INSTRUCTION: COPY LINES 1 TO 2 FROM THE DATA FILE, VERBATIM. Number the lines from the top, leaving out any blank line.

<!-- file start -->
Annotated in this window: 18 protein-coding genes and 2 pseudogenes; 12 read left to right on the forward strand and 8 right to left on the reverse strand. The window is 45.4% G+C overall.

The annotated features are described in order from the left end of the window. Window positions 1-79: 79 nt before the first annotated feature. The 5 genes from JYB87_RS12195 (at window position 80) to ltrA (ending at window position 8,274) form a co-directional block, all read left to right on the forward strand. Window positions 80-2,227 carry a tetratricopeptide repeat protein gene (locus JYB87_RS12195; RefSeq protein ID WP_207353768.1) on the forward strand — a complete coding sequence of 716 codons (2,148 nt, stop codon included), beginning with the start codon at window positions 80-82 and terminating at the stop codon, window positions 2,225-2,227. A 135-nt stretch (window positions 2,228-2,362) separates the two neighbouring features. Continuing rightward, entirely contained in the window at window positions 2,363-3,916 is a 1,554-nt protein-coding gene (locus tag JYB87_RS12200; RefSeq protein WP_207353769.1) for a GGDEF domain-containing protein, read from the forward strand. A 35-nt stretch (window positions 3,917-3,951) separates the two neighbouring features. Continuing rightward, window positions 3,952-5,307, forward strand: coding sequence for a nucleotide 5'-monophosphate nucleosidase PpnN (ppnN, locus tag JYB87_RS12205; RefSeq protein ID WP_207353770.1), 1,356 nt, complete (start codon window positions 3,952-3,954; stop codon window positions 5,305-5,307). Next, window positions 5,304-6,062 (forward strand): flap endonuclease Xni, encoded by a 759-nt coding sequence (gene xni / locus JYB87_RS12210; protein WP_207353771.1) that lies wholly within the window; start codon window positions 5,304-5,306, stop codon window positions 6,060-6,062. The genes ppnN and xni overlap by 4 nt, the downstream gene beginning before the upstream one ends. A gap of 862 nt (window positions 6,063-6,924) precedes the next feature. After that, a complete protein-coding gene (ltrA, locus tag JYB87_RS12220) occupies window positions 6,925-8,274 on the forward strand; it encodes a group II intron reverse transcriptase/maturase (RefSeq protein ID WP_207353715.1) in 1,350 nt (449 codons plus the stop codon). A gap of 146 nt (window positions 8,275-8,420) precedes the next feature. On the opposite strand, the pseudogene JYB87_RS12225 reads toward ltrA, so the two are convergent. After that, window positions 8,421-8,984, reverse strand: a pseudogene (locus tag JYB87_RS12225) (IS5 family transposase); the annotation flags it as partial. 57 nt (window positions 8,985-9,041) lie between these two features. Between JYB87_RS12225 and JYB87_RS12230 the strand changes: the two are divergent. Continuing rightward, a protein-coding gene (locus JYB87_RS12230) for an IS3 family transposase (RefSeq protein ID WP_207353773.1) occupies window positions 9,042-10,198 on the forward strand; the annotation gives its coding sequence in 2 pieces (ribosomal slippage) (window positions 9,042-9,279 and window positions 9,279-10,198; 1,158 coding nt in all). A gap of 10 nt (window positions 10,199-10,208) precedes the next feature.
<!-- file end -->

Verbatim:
Annotated in this window: 18 protein-coding genes and 2 pseudogenes; 12 read left to right on the forward strand and 8 right to left on the reverse strand. The window is 45.4% G+C overall.

The annotated features are described in order from the left end of the window. Window positions 1-79: 79 nt before the first annotated feature. The 5 genes from JYB87_RS12195 (at window position 80) to ltrA (ending at window position 8,274) form a co-directional block, all read left to right on the forward strand. Window positions 80-2,227 carry a tetratricopeptide repeat protein gene (locus JYB87_RS12195; RefSeq protein ID WP_207353768.1) on the forward strand — a complete coding sequence of 716 codons (2,148 nt, stop codon included), beginning with the start codon at window positions 80-82 and terminating at the stop codon, window positions 2,225-2,227. A 135-nt stretch (window positions 2,228-2,362) separates the two neighbouring features. Continuing rightward, entirely contained in the window at window positions 2,363-3,916 is a 1,554-nt protein-coding gene (locus tag JYB87_RS12200; RefSeq protein WP_207353769.1) for a GGDEF domain-containing protein, read from the forward strand. A 35-nt stretch (window positions 3,917-3,951) separates the two neighbouring features. Continuing rightward, window positions 3,952-5,307, forward strand: coding sequence for a nucleotide 5'-monophosphate nucleosidase PpnN (ppnN, locus tag JYB87_RS12205; RefSeq protein ID WP_207353770.1), 1,356 nt, complete (start codon window positions 3,952-3,954; stop codon window positions 5,305-5,307). Next, window positions 5,304-6,062 (forward strand): flap endonuclease Xni, encoded by a 759-nt coding sequence (gene xni / locus JYB87_RS12210; protein WP_207353771.1) that lies wholly within the window; start codon window positions 5,304-5,306, stop codon window positions 6,060-6,062. The genes ppnN and xni overlap by 4 nt, the downstream gene beginning before the upstream one ends. A gap of 862 nt (window positions 6,063-6,924) precedes the next feature. After that, a complete protein-coding gene (ltrA, locus tag JYB87_RS12220) occupies window positions 6,925-8,274 on the forward strand; it encodes a group II intron reverse transcriptase/maturase (RefSeq protein ID WP_207353715.1) in 1,350 nt (449 codons plus the stop codon). A gap of 146 nt (window positions 8,275-8,420) precedes the next feature. On the opposite strand, the pseudogene JYB87_RS12225 reads toward ltrA, so the two are convergent. After that, window positions 8,421-8,984, reverse strand: a pseudogene (locus tag JYB87_RS12225) (IS5 family transposase); the annotation flags it as partial. 57 nt (window positions 8,985-9,041) lie between these two features. Between JYB87_RS12225 and JYB87_RS12230 the strand changes: the two are divergent. Continuing rightward, a protein-coding gene (locus JYB87_RS12230) for an IS3 family transposase (RefSeq protein ID WP_207353773.1) occupies window positions 9,042-10,198 on the forward strand; the annotation gives its coding sequence in 2 pieces (ribosomal slippage) (window positions 9,042-9,279 and window positions 9,279-10,198; 1,158 coding nt in all). A gap of 10 nt (window positions 10,199-10,208) precedes the next feature.